C) Accreditation: Is the college or university accredited or recognized by any of the educational governing bodies such as UGC or AICTE? It makes the course more credible and accepted in the industry.
D) International exposure: In the age of globalization, any course must be so designed that it is valid in the international arena. Does the college of choice have any tie-ups with a foreign governing body or institution through mentorship or exchange programs?
E) Curriculum: The course curriculum must include an emphasis on hands-on knowledge as much as theoretical knowledge. Most colleges conduct courses through books. But workshops, seminars, real-time projects, industry speakers, lab exposures are essential for a recruitment ready program that caters to the needs of hiring organizations.
Why choose BMU?
BMU is a renowned name in the field of education. With its cutting edge technology, BMU believes in imparting a culture of learning that helps a student grow into ethical, responsible world leaders who are innovative, research-oriented as well as entrepreneurial.
The college is mentored by the Imperial College London, a 108-year-old university. The design of courses, student exchange, faculty training, research activities is facilitated jointly by the university, this ensuring a benchmark with the global standards.
At BMU, the focus is on the overall “competency” development of a student. While technical knowledge is vital, a student is never industry-ready without honing his practical skills. Just like a pilot before flying a real flight, goes through several simulations, similarly, at BMU, 45% of the curriculum emphasizes experiential learning, which includes internships, working laboratories, and workshops.
The courses here are so designed that students go through life like situations through workshops, group activities, industry exposure, and transition smoothly into an organization. Problem-solving, conflict resolution, dealing with ambiguity, out of the box thinking are attributes which are nurtured in BMU as ultimately these qualities help a student to succeed in his career.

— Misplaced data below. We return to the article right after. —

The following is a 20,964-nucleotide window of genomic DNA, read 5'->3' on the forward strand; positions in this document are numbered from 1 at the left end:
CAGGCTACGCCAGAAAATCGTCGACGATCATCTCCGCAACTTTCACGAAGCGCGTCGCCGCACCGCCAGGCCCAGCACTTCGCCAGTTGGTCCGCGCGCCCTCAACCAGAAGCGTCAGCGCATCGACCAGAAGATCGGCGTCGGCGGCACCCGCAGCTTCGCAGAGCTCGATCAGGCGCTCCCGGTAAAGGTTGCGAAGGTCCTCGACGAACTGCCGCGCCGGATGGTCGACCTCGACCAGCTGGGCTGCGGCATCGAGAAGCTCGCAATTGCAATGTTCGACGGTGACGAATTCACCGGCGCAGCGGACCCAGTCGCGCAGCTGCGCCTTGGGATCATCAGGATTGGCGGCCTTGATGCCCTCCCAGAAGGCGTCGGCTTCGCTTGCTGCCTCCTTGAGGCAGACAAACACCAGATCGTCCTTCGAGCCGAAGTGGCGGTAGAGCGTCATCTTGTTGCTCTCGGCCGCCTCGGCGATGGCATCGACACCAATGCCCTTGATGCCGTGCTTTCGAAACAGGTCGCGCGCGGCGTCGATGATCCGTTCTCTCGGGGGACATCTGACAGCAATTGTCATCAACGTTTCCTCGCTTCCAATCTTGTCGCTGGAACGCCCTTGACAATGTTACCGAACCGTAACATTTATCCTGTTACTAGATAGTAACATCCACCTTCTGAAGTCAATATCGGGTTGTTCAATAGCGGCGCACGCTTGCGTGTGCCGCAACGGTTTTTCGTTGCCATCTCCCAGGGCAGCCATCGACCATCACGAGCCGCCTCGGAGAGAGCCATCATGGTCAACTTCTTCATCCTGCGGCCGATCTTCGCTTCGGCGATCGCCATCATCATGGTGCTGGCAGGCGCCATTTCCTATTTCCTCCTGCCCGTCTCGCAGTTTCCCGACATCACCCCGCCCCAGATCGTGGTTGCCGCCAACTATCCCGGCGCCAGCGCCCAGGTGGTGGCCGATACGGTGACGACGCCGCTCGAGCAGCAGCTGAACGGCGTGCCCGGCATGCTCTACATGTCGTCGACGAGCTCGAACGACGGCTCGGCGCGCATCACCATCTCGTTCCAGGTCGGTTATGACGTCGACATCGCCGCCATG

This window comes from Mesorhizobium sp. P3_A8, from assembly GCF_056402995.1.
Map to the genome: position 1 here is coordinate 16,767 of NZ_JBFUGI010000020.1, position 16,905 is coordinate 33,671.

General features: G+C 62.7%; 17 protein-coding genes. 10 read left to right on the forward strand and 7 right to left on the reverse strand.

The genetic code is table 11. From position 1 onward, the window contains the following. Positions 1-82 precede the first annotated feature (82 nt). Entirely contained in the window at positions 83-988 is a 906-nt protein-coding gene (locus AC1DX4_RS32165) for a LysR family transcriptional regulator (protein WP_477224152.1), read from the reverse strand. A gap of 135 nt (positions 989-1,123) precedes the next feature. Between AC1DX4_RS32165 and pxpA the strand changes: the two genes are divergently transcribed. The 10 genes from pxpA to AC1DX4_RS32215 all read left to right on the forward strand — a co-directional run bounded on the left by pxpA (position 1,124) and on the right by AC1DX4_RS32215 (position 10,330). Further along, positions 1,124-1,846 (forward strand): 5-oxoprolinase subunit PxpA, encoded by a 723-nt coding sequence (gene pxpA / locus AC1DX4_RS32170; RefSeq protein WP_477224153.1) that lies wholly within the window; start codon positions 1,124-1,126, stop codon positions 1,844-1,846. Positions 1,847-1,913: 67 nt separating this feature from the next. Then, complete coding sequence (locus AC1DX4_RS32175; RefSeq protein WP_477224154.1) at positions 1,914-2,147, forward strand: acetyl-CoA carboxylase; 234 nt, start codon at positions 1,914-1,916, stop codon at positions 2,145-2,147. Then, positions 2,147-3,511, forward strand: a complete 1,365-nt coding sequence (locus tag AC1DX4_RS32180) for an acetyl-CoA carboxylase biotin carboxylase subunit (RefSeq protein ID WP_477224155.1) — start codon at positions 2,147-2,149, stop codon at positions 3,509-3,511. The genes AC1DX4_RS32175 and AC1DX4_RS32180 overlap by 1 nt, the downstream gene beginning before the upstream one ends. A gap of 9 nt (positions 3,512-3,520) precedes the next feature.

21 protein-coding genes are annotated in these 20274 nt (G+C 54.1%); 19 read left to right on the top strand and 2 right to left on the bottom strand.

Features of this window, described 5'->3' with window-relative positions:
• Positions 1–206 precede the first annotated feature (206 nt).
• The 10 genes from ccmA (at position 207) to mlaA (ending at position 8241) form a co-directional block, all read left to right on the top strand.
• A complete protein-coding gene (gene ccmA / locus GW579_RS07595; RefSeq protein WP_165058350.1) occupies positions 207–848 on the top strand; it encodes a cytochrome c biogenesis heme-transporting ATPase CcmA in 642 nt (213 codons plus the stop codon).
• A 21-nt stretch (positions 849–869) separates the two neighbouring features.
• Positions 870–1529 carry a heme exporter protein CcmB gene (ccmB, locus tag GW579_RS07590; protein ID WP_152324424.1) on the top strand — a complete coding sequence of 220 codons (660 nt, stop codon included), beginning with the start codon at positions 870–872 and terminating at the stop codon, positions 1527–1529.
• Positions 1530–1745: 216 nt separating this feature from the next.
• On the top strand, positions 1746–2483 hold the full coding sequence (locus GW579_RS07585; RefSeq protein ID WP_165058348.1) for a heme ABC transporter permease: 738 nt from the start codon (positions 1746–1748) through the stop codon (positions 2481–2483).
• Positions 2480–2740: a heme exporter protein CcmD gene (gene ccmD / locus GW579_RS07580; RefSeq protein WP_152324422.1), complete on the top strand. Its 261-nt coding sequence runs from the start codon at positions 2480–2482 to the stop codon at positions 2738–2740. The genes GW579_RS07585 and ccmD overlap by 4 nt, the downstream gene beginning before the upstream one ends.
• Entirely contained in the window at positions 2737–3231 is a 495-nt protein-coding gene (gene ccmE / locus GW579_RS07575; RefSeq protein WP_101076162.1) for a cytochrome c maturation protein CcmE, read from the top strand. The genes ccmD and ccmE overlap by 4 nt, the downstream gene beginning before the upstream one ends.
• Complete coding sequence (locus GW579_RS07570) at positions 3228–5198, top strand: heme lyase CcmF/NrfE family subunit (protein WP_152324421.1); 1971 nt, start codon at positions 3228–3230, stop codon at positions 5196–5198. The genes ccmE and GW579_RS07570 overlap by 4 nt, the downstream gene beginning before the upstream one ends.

Swimming lessons cannot be provided in the classroom. With that principle, the classes in BMU are synchronized with the workplace to provide an environment of learning, problem-solving, innovation, engaging and at the same, ensuring that the entire process enjoyable.
The relevance of education is in its application in today’s world of rapidly changing ideas and fast-moving preferences. A student must adapt to this global environment and be proficient in keeping himself relevant through the pursuit of continuous learning. At BMU, the effort is to create such thinking minds while inculcating good citizenry and social etiquette.
The “outside-in” approach of BMU’s curriculum design helps to customize the theoretical concepts with practical inputs from the industry. This approach has attracted several top players of the industry to hire students who have been taught and trained in the BMU.
The choice made by students after their higher secondary education makes a big difference in building their careers. Hence appropriate career guidance from a professional with the involvement of parents and students is required at this time. A decision is useful only if it results in a good career for the student. Hence all the factors must be given due weight and wise consideration.